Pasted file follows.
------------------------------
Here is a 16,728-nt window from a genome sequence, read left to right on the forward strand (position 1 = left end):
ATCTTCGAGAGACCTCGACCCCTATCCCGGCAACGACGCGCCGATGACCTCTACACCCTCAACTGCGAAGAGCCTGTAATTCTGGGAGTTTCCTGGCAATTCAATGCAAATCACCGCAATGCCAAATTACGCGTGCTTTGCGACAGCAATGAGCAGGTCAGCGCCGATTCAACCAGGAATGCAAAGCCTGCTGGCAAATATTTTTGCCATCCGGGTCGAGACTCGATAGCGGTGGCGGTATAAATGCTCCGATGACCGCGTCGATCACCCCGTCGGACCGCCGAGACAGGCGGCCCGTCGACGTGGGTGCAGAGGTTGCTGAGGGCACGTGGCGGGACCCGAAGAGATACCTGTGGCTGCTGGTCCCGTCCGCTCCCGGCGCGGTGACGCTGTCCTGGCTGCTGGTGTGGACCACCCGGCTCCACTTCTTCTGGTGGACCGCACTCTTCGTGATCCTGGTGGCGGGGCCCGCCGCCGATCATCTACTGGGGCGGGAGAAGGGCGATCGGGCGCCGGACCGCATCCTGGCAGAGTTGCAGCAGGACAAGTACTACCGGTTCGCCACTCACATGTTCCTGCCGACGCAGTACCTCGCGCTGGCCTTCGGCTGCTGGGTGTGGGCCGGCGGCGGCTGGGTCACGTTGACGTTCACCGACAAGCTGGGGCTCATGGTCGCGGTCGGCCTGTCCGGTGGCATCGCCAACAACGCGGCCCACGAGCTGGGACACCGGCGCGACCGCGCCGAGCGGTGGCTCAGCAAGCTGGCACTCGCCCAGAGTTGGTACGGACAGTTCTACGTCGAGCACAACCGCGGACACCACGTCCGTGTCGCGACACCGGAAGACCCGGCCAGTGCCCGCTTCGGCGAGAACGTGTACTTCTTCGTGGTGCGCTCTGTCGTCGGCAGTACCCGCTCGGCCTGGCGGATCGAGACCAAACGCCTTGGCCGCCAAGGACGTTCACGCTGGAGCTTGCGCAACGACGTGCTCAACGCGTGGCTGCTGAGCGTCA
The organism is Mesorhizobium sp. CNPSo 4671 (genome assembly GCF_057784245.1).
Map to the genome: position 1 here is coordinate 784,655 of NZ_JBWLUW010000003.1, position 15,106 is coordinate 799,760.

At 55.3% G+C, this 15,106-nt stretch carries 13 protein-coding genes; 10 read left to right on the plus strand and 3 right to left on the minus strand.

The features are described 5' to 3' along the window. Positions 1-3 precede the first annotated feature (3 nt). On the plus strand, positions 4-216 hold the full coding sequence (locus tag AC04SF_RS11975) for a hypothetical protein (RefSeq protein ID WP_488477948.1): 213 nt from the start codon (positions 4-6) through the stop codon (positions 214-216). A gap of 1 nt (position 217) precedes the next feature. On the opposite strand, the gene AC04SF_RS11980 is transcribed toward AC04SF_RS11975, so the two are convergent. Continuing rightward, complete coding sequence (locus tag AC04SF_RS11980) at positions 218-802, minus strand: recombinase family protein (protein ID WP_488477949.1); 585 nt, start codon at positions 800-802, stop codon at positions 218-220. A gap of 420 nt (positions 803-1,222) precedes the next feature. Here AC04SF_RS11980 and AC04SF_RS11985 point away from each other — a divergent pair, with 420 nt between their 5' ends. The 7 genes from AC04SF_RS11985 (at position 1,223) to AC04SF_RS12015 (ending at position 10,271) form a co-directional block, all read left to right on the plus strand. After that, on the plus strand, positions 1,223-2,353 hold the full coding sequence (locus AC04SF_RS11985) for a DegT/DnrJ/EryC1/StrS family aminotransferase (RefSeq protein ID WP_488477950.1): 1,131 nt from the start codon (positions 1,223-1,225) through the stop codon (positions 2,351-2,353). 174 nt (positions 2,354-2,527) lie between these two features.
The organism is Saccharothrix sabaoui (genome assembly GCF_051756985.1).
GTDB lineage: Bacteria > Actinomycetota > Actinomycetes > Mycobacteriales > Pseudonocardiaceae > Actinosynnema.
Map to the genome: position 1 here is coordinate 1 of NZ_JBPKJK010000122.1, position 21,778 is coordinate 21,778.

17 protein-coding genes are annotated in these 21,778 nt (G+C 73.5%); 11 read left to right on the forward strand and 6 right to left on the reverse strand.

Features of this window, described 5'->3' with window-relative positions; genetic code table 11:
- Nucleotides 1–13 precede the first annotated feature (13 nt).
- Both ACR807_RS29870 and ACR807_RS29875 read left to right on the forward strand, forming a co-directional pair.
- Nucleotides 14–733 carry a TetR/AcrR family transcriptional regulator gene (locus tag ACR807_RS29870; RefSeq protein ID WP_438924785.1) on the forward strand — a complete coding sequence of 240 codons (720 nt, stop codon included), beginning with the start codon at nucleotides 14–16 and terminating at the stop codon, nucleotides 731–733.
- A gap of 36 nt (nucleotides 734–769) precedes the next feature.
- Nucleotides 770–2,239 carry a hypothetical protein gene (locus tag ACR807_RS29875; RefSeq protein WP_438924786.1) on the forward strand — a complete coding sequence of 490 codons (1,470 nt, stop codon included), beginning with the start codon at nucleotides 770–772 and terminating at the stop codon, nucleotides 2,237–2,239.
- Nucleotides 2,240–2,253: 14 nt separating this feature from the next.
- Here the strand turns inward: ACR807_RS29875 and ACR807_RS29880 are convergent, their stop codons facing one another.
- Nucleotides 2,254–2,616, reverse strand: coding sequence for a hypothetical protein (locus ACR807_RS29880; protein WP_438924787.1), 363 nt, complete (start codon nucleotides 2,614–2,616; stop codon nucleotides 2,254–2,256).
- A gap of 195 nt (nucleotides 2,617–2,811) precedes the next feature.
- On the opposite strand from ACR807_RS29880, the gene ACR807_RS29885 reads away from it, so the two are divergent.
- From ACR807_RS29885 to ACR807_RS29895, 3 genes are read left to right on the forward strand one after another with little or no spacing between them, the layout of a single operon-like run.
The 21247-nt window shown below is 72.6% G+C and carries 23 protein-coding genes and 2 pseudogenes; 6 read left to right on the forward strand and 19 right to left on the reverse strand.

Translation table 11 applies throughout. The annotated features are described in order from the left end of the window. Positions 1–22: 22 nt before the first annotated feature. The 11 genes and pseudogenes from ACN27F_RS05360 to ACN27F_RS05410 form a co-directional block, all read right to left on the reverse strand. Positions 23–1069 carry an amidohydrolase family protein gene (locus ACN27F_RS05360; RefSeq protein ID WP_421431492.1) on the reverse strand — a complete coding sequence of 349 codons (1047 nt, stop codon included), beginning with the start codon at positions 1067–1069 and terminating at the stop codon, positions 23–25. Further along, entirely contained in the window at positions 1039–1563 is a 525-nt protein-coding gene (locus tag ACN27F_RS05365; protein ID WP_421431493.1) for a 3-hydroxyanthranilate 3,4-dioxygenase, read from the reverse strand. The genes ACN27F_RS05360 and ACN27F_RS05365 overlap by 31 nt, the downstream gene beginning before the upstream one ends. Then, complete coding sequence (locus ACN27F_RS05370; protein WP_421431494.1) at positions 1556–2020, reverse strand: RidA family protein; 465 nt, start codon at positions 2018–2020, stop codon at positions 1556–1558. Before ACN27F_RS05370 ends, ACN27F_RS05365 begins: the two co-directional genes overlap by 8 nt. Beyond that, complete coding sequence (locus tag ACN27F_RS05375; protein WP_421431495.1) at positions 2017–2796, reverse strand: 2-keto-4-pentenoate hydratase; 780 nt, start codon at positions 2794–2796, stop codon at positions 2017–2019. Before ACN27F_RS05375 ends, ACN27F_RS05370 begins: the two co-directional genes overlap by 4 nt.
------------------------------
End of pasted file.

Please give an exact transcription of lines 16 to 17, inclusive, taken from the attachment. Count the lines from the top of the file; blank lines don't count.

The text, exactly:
- Nucleotides 770–2,239 carry a hypothetical protein gene (locus tag ACR807_RS29875; RefSeq protein WP_438924786.1) on the forward strand — a complete coding sequence of 490 codons (1,470 nt, stop codon included), beginning with the start codon at nucleotides 770–772 and terminating at the stop codon, nucleotides 2,237–2,239.
- Nucleotides 2,240–2,253: 14 nt separating this feature from the next.